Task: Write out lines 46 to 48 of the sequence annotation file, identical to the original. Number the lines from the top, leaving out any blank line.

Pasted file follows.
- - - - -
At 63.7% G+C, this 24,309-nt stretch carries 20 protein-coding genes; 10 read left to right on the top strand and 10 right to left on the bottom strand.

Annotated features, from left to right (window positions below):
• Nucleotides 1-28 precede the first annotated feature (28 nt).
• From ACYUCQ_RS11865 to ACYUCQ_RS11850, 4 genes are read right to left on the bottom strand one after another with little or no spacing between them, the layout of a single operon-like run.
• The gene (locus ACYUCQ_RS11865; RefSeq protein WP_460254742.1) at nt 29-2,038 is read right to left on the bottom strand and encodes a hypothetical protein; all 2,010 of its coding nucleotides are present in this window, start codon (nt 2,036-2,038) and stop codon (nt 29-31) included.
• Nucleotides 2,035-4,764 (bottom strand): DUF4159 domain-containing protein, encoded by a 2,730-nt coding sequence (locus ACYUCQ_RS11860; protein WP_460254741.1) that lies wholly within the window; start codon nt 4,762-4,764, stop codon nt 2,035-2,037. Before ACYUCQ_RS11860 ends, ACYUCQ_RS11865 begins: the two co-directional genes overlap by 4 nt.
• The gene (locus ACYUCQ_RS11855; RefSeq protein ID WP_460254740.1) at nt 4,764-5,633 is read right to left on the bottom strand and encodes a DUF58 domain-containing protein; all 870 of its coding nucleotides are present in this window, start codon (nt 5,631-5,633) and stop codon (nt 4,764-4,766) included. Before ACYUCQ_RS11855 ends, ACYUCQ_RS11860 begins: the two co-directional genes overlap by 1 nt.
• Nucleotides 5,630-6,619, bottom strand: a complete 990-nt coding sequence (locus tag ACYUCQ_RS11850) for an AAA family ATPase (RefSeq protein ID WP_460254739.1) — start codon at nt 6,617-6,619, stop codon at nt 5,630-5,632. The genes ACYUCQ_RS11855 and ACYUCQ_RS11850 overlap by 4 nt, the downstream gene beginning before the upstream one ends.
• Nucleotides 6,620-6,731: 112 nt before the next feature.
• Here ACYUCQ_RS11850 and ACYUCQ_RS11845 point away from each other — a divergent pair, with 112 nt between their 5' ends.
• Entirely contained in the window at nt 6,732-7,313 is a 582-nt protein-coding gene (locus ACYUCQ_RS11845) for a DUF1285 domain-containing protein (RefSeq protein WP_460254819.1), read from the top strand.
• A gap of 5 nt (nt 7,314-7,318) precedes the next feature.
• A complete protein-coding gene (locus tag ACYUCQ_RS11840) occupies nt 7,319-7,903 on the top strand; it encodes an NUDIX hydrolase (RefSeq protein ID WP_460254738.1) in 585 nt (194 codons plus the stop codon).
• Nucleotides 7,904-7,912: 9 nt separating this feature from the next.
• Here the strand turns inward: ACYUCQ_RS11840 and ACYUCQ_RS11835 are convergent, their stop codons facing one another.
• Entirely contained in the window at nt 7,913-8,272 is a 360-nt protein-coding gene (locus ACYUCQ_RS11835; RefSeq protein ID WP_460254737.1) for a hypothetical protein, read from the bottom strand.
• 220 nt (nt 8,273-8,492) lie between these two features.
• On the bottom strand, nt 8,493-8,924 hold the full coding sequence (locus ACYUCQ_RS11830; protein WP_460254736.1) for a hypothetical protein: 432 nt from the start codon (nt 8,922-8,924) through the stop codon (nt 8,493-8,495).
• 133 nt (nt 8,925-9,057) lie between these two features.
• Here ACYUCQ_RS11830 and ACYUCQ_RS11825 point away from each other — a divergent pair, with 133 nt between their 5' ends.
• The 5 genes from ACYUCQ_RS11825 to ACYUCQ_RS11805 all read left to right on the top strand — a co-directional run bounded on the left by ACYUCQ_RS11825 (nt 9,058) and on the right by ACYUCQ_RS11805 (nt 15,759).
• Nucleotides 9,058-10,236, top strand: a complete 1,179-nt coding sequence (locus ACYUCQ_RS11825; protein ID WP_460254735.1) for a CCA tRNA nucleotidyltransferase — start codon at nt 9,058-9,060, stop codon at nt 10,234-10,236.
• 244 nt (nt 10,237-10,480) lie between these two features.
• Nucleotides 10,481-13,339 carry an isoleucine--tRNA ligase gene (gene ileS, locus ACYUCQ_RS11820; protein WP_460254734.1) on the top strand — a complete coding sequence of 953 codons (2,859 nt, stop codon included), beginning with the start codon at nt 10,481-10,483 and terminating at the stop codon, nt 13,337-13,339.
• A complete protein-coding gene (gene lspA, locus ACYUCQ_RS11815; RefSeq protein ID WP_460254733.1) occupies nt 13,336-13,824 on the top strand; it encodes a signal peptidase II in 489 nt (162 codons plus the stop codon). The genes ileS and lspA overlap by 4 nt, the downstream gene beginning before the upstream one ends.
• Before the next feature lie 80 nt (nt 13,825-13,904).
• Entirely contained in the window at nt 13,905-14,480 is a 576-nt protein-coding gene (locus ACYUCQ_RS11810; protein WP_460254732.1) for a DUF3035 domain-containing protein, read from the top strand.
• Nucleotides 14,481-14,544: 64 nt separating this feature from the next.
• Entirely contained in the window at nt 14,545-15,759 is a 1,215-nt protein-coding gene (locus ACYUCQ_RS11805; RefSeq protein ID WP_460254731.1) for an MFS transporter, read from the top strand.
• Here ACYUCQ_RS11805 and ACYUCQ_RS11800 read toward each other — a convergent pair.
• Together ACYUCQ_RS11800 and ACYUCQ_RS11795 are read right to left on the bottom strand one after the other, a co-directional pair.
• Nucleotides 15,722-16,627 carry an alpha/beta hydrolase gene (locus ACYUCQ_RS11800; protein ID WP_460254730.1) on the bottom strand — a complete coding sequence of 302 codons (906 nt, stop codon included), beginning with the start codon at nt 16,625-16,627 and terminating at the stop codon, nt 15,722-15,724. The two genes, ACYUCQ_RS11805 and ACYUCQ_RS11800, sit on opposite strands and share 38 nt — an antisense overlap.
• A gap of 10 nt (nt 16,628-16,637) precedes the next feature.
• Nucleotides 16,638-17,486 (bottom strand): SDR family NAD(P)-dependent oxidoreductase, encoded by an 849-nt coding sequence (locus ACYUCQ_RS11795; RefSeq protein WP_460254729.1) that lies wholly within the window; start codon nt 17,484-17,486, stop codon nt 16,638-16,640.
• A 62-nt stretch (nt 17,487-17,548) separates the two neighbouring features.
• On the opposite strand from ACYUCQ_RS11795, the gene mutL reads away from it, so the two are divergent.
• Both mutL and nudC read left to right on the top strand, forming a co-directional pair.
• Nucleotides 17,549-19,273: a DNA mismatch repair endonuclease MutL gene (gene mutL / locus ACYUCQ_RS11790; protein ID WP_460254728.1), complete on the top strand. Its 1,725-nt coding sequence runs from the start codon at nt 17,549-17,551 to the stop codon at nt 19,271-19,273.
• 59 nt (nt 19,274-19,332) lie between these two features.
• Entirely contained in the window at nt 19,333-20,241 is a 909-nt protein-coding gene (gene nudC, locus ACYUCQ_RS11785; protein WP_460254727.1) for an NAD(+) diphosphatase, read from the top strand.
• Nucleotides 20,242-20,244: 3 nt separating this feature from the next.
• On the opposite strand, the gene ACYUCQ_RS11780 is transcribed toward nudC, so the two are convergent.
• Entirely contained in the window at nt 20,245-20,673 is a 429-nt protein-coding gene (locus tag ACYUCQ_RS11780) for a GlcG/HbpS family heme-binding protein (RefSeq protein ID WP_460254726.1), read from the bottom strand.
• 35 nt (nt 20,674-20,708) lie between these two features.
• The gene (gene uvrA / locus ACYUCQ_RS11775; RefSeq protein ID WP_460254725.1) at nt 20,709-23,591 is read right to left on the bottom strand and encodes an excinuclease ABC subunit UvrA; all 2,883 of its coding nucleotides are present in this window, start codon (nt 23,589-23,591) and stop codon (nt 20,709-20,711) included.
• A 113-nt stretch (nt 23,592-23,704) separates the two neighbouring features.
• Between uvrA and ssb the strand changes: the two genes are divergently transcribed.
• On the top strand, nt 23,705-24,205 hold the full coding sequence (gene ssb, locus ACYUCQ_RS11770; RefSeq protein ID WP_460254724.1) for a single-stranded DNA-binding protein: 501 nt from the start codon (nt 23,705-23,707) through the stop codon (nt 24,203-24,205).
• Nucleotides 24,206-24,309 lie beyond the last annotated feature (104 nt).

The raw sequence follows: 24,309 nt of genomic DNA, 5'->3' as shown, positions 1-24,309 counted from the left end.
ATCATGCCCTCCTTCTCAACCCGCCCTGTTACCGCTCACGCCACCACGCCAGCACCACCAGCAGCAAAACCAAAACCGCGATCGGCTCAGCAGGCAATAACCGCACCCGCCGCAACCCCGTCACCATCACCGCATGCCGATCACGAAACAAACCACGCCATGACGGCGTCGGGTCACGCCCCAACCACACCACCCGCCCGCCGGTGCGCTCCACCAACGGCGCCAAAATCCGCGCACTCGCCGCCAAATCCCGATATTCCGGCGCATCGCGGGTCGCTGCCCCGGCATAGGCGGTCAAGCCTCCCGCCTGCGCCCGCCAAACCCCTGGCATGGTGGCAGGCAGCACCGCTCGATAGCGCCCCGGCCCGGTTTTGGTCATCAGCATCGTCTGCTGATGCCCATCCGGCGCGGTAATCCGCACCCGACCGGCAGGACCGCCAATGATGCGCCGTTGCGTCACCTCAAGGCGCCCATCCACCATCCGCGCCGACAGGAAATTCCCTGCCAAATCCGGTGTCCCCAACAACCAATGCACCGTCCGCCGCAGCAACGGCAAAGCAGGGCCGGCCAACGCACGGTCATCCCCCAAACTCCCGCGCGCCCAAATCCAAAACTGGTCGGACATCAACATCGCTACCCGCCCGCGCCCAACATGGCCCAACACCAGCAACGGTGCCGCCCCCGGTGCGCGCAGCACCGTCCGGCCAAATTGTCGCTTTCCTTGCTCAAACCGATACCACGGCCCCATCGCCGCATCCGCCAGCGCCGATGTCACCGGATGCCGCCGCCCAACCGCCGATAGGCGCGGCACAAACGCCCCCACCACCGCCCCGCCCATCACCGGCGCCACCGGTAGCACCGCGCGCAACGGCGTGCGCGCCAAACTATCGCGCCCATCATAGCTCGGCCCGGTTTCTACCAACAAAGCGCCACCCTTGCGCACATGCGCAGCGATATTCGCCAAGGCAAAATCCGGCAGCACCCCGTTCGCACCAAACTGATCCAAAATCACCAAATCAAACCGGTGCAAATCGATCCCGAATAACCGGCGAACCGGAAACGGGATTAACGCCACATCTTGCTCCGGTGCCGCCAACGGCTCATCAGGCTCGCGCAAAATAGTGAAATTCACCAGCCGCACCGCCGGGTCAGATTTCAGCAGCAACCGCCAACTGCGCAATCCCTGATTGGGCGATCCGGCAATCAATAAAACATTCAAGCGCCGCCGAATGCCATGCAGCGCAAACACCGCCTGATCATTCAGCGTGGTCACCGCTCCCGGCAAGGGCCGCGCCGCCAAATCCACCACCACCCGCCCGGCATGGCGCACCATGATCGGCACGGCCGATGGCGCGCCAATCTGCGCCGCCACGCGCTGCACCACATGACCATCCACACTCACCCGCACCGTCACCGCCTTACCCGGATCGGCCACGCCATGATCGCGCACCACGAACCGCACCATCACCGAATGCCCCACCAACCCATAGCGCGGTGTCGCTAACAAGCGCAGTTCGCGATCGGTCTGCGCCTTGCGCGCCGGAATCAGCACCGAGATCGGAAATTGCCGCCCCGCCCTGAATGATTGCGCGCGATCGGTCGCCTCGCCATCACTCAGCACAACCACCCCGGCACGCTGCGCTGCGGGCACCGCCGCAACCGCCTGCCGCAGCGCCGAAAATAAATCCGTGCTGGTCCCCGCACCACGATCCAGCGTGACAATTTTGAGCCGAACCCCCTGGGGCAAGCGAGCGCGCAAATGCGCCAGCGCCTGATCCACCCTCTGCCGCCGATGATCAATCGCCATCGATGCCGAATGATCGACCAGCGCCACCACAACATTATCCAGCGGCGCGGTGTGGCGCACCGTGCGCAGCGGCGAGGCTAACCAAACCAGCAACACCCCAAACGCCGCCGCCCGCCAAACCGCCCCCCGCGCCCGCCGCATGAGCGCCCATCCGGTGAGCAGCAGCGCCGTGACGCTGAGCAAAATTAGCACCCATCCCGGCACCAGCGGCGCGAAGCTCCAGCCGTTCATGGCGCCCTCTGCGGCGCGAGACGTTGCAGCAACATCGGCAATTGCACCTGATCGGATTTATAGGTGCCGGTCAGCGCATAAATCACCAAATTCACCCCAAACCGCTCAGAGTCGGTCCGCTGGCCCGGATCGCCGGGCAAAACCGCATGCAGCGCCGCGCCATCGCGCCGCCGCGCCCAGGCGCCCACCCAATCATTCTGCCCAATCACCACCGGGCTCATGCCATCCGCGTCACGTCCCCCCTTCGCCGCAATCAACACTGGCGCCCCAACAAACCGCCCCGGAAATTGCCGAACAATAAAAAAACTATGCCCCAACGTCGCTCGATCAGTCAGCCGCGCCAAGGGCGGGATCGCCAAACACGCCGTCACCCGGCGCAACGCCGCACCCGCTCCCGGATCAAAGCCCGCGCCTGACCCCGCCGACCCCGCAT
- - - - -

• A 113-nt stretch (nt 23,592-23,704) separates the two neighbouring features.
• Between uvrA and ssb the strand changes: the two genes are divergently transcribed.
• On the top strand, nt 23,705-24,205 hold the full coding sequence (gene ssb, locus ACYUCQ_RS11770; RefSeq protein ID WP_460254724.1) for a single-stranded DNA-binding protein: 501 nt from the start codon (nt 23,705-23,707) through the stop codon (nt 24,203-24,205).